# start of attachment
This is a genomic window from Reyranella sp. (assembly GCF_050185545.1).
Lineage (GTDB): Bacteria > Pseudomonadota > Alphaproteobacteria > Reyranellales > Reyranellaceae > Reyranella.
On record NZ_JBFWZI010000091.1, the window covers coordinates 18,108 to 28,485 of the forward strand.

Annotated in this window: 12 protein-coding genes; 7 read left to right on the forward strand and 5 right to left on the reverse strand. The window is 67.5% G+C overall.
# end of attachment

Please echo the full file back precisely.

This is a genomic window from Reyranella sp. (assembly GCF_050185545.1).
Lineage (GTDB): Bacteria > Pseudomonadota > Alphaproteobacteria > Reyranellales > Reyranellaceae > Reyranella.
On record NZ_JBFWZI010000091.1, the window covers coordinates 18,108 to 28,485 of the forward strand.

Annotated in this window: 12 protein-coding genes; 7 read left to right on the forward strand and 5 right to left on the reverse strand. The window is 67.5% G+C overall.